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Kimberly Powell

On a Budget? Access the U.S. Census for Free

By May 21, 2013

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A wide variety of options exist online for searching and viewing digitized copies of U.S. census records from 1790 to 1940. Several subscription-based sites offer the entire run, with seamless searching and browsing. However, if you only need access to a few census records, or are particularly budget-conscious, you can also achievefree access to the entire U.S. census run 1790-1940 with a little extra effort.

Heritage Quest Online offers free access to all U.S. census images 1790-1940 (and select indexes) to anyone who has free access through a participating local, state, or university library system. Contact or check the website of your local public library, as well as your state and any nearby university libraries, to see if they offer remote access to Heritage Quest Online and if you are eligible to apply for a library card. Alternatively, you can use the free census indexes available on FamilySearch, in combination with the free digitized U.S. census images on Internet Archive (no indexes) to achieve free access to the entire U.S. census collection 1790-1930. The 1940 U.S. census (not necessarily other records) is completely free from several sources, including Archives.com (not to be confused with Internet Archive--archive.org), Ancestry.com (free account required to view records), FamilySearch.org, MyHeritage.com,and FindMyPast.com (free registration required).

Learn more in Sources for U.S. Census Records Online

May 21, 2013 at 7:56 pm
(1) DFletcher says:

Your article at this URL mentions free access to Archives.com. There are some records available but from what I’ve found, it’s very limited and the response I received today is that it allows a free 7-day usage and then there is a monthly membership cost. This article is very misleading.

May 31, 2013 at 9:38 pm
(2) ~Kimberly says:

As I said above, I only stated in this article that access to the 1940 U.S. census on Archives.com is free. Other records on the site are not free, and I did not say that they were. This article was specifically referring to places where you can access U.S. census records for free. Since there is no one place that offers all U.S. census images and indexes for free, the point is to read carefully and learn what specifically you can access for free at each site that is mentioned.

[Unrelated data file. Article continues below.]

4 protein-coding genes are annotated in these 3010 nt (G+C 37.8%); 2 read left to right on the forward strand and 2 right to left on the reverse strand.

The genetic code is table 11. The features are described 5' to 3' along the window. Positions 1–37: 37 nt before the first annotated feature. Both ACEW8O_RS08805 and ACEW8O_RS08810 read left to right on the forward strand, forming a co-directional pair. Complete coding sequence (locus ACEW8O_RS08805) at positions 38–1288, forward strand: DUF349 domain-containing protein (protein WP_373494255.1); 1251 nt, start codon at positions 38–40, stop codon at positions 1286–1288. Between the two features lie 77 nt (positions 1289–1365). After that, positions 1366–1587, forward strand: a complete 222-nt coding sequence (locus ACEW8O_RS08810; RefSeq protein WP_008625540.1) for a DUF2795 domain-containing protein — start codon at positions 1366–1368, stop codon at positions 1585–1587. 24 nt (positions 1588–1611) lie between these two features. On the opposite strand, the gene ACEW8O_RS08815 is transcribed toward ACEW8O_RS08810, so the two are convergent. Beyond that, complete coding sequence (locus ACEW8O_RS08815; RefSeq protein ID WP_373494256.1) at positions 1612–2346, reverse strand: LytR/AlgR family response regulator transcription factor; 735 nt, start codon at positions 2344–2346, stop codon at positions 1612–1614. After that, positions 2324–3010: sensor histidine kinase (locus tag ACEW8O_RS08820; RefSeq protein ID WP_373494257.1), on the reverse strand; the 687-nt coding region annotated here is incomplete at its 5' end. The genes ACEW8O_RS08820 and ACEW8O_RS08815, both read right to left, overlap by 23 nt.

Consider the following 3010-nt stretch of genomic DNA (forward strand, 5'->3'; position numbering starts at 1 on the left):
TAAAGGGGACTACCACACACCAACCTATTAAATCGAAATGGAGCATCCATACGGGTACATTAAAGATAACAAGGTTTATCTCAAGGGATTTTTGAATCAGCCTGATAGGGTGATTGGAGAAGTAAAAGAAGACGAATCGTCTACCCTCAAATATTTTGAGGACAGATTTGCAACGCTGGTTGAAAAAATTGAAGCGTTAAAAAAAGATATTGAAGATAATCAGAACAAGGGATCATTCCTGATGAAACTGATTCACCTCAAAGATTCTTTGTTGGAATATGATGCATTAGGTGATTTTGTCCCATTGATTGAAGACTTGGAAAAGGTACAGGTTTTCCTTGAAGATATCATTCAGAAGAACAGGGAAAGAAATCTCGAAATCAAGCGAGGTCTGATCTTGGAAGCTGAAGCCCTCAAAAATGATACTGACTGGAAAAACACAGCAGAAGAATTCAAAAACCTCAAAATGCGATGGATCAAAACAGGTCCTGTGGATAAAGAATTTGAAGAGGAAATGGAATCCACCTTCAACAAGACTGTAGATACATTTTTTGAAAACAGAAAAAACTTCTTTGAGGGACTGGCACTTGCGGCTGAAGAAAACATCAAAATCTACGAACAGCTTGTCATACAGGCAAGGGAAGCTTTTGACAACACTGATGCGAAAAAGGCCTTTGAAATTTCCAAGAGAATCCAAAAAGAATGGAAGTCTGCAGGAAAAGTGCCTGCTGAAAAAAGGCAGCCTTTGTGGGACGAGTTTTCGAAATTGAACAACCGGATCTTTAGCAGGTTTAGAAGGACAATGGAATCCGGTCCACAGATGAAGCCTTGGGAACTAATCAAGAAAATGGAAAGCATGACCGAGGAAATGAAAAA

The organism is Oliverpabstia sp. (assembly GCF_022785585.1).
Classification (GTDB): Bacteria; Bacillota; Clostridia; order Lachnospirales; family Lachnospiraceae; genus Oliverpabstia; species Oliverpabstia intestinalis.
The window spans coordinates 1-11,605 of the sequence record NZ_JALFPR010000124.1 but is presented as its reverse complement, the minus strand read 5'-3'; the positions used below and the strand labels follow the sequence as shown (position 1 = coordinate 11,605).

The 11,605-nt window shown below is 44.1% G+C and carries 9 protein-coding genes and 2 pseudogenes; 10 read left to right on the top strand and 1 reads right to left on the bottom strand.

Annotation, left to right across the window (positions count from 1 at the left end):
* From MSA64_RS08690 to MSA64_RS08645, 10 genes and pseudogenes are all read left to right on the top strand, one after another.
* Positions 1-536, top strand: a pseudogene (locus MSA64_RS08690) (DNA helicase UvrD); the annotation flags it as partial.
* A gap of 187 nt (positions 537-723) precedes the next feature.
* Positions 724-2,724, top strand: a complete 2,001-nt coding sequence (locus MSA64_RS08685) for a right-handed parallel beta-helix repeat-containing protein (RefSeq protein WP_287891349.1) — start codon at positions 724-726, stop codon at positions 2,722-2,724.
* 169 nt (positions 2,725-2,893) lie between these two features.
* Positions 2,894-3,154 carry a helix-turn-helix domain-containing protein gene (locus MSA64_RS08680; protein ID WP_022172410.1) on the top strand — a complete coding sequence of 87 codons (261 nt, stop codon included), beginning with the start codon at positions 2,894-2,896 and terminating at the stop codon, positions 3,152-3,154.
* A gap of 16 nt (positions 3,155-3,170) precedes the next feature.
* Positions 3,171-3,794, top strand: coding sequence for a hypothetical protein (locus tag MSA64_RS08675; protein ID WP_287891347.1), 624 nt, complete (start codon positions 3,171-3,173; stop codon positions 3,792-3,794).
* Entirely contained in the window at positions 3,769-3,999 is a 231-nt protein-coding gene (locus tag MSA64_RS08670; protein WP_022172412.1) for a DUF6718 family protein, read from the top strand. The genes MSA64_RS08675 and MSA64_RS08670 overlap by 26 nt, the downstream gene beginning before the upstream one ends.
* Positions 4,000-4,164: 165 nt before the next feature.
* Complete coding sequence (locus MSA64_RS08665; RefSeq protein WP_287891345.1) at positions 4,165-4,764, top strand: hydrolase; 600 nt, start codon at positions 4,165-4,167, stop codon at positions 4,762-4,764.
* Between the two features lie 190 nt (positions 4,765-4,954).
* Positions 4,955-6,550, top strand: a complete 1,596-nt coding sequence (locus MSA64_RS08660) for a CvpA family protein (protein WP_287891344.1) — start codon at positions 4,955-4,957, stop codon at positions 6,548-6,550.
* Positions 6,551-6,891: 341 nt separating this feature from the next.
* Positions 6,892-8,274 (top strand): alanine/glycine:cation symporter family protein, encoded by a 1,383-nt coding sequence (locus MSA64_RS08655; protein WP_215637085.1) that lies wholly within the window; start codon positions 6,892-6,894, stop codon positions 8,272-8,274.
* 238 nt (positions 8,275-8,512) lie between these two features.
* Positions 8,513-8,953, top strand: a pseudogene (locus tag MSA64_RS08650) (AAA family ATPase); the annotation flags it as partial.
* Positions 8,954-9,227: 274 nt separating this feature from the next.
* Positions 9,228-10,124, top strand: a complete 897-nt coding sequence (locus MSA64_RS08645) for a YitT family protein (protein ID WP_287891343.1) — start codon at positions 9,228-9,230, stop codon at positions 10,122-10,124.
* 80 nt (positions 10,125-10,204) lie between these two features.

May 21, 2013 at 9:08 pm
(3) John says:

I DO NOT put any of my thousands of docs or pictures on any web that charges people to get further info from a so called FREE search. Often, initial search is free, but to delve deeper it cost u $$$. Misleading and some one should take these organizations to task,

May 23, 2013 at 5:48 pm
(4) Hilda says:

Your article at this URL mentions free access to Archives.com. In order to find obituaries in newspapers online, it allowed me a free 7-day trial. When I said yes, there is a monthly membership fee of $6.95 which will extend month by month unless I unsubscribe. I ditto previous comments – this article is very misleading. Rewrite article when “free” is mentioned.

May 31, 2013 at 9:36 pm
(5) ~Kimberly says:

This article does NOT mention free access to Archives.com other than the 1940 U.S. census. I said that you can access free digital images of the 1790–1930 U.S. census at the Internet Archive (http://www.archive.org). Notice that one website is a .COM and the other a .ORG. Archives.org is 100% free. What I did say about Archives.com is that the 1940 U.S. census can be accessed there for free. This does not apply to their other records such as obituaries and newspapers. This is true for many of the other websites I mentioned in that last sentence as well — the free only applies to accessing the 1940 U.S. census which is the subject of that sentence.

May 28, 2013 at 1:34 pm
(6) Sandra says:

Why does everyone mislead people by saying something is FREE when it is not. Some of us are on very limited incomes. Thanks to our government. They give money to everyone else except the hard working people in this country when they retire. As always it is the rich who get everything. They know how to rip off the government because our government makes laws to help them.

May 28, 2013 at 5:57 pm
(7) David W.Rickenbacher says:

I am just very curious why…I look up my nephew David M. Burkhalter who I have need seem for over 24 years.. He lives in California….Did I get a totally surprise…..His grandparents or I are not on this list…..My parents raise there grandson and I help out too passed away. …. I also lived at home too…..This got me very curious….Today I am married… My wife and family live in BC Canada… I still have all the slide and photos and etcs that my parents collected …….. MY folks live in Seattle Washington and they grandson live in California….. My sister has reject …. All off us for years…

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